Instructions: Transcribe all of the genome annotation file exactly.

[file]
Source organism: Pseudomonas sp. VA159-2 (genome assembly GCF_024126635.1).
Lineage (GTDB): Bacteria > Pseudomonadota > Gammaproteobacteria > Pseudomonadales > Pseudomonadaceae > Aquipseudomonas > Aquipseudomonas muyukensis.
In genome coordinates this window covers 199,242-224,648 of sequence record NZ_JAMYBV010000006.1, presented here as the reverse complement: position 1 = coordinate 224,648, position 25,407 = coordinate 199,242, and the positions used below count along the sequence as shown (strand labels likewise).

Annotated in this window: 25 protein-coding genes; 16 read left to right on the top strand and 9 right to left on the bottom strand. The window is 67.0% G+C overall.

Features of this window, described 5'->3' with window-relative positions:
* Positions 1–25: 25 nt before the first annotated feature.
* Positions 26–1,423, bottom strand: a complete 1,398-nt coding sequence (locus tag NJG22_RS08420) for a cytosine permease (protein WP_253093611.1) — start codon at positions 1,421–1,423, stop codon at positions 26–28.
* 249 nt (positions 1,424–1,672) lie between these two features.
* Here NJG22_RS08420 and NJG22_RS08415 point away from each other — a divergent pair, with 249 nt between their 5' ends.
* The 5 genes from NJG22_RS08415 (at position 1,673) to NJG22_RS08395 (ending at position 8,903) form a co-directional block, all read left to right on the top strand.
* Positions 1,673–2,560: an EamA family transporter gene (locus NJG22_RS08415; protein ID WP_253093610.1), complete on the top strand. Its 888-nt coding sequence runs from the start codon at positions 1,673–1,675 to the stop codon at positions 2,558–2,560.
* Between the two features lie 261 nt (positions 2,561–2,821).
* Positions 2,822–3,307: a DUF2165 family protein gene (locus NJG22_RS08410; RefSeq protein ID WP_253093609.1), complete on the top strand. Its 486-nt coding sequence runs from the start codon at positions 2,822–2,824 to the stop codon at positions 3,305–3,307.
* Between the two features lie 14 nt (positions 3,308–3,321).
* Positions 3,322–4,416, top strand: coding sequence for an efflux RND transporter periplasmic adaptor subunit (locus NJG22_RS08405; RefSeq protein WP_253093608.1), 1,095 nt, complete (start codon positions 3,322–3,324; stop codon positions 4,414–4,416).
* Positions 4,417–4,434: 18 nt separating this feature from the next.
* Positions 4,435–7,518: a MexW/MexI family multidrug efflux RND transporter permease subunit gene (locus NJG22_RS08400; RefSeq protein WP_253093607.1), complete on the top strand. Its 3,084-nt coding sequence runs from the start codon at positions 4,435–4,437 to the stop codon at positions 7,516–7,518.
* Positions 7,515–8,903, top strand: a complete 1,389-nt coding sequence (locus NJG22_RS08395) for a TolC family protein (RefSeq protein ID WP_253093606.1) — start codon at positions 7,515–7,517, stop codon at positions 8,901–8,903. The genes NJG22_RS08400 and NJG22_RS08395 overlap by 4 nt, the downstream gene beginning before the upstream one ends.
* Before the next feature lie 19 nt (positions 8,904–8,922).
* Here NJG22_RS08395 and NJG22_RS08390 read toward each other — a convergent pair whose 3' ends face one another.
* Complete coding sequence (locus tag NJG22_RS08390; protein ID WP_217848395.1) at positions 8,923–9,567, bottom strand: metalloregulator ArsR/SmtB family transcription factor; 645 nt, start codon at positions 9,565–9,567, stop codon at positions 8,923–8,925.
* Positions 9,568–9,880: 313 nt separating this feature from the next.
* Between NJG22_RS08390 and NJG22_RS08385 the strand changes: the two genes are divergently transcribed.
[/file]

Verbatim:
Source organism: Pseudomonas sp. VA159-2 (genome assembly GCF_024126635.1).
Lineage (GTDB): Bacteria > Pseudomonadota > Gammaproteobacteria > Pseudomonadales > Pseudomonadaceae > Aquipseudomonas > Aquipseudomonas muyukensis.
In genome coordinates this window covers 199,242-224,648 of sequence record NZ_JAMYBV010000006.1, presented here as the reverse complement: position 1 = coordinate 224,648, position 25,407 = coordinate 199,242, and the positions used below count along the sequence as shown (strand labels likewise).

Annotated in this window: 25 protein-coding genes; 16 read left to right on the top strand and 9 right to left on the bottom strand. The window is 67.0% G+C overall.

Features of this window, described 5'->3' with window-relative positions:
* Positions 1–25: 25 nt before the first annotated feature.
* Positions 26–1,423, bottom strand: a complete 1,398-nt coding sequence (locus tag NJG22_RS08420) for a cytosine permease (protein WP_253093611.1) — start codon at positions 1,421–1,423, stop codon at positions 26–28.
* 249 nt (positions 1,424–1,672) lie between these two features.
* Here NJG22_RS08420 and NJG22_RS08415 point away from each other — a divergent pair, with 249 nt between their 5' ends.
* The 5 genes from NJG22_RS08415 (at position 1,673) to NJG22_RS08395 (ending at position 8,903) form a co-directional block, all read left to right on the top strand.
* Positions 1,673–2,560: an EamA family transporter gene (locus NJG22_RS08415; protein ID WP_253093610.1), complete on the top strand. Its 888-nt coding sequence runs from the start codon at positions 1,673–1,675 to the stop codon at positions 2,558–2,560.
* Between the two features lie 261 nt (positions 2,561–2,821).
* Positions 2,822–3,307: a DUF2165 family protein gene (locus NJG22_RS08410; RefSeq protein ID WP_253093609.1), complete on the top strand. Its 486-nt coding sequence runs from the start codon at positions 2,822–2,824 to the stop codon at positions 3,305–3,307.
* Between the two features lie 14 nt (positions 3,308–3,321).
* Positions 3,322–4,416, top strand: coding sequence for an efflux RND transporter periplasmic adaptor subunit (locus NJG22_RS08405; RefSeq protein WP_253093608.1), 1,095 nt, complete (start codon positions 3,322–3,324; stop codon positions 4,414–4,416).
* Positions 4,417–4,434: 18 nt separating this feature from the next.
* Positions 4,435–7,518: a MexW/MexI family multidrug efflux RND transporter permease subunit gene (locus NJG22_RS08400; RefSeq protein WP_253093607.1), complete on the top strand. Its 3,084-nt coding sequence runs from the start codon at positions 4,435–4,437 to the stop codon at positions 7,516–7,518.
* Positions 7,515–8,903, top strand: a complete 1,389-nt coding sequence (locus NJG22_RS08395) for a TolC family protein (RefSeq protein ID WP_253093606.1) — start codon at positions 7,515–7,517, stop codon at positions 8,901–8,903. The genes NJG22_RS08400 and NJG22_RS08395 overlap by 4 nt, the downstream gene beginning before the upstream one ends.
* Before the next feature lie 19 nt (positions 8,904–8,922).
* Here NJG22_RS08395 and NJG22_RS08390 read toward each other — a convergent pair whose 3' ends face one another.
* Complete coding sequence (locus tag NJG22_RS08390; protein ID WP_217848395.1) at positions 8,923–9,567, bottom strand: metalloregulator ArsR/SmtB family transcription factor; 645 nt, start codon at positions 9,565–9,567, stop codon at positions 8,923–8,925.
* Positions 9,568–9,880: 313 nt separating this feature from the next.
* Between NJG22_RS08390 and NJG22_RS08385 the strand changes: the two genes are divergently transcribed.